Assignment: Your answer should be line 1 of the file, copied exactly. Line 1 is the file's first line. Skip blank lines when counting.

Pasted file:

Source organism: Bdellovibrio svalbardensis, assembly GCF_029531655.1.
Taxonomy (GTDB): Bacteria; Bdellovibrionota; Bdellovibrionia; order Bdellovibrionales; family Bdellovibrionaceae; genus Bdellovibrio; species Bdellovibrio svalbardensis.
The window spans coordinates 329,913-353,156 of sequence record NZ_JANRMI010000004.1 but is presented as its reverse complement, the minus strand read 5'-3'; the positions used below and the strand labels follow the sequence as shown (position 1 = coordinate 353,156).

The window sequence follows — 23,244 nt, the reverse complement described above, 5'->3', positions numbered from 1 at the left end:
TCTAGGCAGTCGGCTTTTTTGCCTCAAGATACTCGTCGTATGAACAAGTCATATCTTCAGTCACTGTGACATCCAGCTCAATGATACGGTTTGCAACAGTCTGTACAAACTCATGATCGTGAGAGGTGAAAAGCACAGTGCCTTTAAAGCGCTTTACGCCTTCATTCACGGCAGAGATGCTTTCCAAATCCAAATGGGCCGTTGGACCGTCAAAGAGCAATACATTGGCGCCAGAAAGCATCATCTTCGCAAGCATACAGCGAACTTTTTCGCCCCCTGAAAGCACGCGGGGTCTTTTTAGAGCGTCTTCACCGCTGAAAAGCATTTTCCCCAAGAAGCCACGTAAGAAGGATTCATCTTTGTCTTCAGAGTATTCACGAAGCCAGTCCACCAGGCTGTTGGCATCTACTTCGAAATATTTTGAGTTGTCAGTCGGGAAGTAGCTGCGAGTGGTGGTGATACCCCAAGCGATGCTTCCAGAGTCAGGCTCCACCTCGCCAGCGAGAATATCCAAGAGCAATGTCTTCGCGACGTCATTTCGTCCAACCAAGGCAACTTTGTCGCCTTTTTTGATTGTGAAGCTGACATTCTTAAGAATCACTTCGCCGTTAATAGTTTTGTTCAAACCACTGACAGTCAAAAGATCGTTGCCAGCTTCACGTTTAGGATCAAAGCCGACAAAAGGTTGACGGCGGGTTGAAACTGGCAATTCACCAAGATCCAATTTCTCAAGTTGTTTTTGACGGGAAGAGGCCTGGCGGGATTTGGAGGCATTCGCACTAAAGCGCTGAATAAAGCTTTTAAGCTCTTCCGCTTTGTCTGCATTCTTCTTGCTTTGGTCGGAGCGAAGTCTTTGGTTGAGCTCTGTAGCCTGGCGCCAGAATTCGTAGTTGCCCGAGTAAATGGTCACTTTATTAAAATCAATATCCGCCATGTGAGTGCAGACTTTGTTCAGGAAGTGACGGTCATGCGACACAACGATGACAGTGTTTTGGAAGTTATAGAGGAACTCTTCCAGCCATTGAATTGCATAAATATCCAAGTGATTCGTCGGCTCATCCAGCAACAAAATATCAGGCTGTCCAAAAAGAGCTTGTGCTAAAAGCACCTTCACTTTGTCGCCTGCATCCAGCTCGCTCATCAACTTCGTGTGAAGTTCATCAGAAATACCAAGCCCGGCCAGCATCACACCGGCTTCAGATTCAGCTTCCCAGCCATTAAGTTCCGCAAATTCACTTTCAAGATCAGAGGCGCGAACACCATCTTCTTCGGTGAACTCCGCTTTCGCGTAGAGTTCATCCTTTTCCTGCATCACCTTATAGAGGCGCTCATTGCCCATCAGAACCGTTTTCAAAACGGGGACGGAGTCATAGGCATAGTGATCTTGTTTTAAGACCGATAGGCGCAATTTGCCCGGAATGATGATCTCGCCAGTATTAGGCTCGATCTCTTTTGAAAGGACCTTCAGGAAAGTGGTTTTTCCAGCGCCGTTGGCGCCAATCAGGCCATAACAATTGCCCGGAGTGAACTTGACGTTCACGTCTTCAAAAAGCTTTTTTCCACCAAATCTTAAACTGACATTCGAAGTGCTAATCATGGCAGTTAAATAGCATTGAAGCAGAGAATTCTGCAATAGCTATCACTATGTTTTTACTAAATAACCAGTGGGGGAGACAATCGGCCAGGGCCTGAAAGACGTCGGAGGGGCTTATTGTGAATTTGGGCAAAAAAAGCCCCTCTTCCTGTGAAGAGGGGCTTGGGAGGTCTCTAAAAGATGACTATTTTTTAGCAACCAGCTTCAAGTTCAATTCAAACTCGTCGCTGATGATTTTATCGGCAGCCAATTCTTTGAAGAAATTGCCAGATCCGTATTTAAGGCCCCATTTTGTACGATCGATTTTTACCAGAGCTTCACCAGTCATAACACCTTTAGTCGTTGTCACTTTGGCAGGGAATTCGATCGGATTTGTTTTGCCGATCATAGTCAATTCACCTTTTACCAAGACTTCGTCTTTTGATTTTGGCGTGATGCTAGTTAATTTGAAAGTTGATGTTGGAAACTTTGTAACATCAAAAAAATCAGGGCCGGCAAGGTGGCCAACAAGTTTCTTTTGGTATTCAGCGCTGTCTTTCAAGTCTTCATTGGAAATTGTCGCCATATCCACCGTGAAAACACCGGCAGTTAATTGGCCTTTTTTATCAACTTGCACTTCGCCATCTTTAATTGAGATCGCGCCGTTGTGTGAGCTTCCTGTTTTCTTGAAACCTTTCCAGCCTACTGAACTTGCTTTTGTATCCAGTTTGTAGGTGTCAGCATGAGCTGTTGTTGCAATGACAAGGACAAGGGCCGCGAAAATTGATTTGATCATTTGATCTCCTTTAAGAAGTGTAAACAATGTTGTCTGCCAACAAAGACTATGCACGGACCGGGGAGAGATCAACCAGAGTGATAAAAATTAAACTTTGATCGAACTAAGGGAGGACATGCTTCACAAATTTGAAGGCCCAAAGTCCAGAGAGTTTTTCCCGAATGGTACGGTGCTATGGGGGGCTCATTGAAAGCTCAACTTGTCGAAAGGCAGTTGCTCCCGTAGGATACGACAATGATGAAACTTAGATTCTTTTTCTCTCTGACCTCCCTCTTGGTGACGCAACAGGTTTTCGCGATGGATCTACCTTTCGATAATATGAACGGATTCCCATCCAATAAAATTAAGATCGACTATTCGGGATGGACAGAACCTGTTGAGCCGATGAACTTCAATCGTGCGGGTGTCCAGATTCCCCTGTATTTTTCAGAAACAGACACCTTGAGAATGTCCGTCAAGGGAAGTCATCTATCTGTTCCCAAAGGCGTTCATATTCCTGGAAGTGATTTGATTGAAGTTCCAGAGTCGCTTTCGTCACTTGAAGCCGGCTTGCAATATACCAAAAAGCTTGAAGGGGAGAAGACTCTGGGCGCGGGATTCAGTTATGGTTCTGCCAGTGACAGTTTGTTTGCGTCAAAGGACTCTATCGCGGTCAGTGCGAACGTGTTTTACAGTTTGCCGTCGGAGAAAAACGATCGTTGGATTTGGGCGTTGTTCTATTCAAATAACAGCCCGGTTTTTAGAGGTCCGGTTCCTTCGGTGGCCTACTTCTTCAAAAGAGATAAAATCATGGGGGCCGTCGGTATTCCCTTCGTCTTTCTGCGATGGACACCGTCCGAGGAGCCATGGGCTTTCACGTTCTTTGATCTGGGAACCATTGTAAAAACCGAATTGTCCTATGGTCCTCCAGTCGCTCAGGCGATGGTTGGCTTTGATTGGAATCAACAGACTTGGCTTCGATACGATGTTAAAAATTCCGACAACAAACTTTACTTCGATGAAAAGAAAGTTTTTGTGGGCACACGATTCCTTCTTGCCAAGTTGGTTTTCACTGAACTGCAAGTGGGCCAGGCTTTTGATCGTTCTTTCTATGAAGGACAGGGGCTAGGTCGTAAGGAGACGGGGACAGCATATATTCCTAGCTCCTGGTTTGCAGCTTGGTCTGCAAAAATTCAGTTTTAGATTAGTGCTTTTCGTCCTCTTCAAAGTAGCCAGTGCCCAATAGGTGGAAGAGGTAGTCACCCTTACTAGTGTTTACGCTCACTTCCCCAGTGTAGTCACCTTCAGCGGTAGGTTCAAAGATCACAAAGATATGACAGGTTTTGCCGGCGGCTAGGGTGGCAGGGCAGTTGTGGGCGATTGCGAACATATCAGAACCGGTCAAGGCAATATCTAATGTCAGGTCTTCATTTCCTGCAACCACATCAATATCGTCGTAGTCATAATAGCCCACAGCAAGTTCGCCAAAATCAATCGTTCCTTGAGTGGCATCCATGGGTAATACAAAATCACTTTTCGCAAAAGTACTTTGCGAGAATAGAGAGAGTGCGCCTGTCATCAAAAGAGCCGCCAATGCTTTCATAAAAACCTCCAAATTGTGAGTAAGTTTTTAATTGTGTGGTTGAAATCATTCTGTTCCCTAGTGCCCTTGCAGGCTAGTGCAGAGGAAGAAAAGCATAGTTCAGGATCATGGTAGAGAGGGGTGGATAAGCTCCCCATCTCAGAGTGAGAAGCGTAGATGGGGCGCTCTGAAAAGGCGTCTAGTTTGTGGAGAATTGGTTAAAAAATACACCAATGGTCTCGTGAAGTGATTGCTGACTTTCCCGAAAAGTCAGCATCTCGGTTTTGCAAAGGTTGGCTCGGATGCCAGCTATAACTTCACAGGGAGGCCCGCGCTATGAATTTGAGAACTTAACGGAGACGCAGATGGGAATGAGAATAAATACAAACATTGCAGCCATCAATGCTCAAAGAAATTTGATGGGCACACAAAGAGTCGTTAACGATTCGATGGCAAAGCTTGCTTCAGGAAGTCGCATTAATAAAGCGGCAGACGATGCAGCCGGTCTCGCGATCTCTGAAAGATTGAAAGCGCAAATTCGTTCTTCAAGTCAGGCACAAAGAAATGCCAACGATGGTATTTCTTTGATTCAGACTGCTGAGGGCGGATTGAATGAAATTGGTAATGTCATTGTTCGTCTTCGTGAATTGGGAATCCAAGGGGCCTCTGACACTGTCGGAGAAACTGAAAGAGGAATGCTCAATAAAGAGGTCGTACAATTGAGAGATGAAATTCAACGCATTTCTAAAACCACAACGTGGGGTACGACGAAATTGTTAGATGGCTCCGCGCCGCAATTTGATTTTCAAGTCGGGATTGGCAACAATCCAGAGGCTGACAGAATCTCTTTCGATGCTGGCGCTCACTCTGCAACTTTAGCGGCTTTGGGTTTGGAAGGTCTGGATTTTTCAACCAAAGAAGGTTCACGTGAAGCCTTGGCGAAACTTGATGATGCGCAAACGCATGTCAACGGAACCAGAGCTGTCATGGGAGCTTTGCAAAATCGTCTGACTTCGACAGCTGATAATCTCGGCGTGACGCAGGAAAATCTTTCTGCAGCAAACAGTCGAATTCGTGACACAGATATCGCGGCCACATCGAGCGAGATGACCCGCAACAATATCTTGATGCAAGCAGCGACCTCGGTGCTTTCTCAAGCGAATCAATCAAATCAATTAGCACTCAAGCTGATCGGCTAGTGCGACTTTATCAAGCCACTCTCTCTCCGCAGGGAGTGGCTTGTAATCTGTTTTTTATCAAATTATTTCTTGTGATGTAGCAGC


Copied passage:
Source organism: Bdellovibrio svalbardensis, assembly GCF_029531655.1.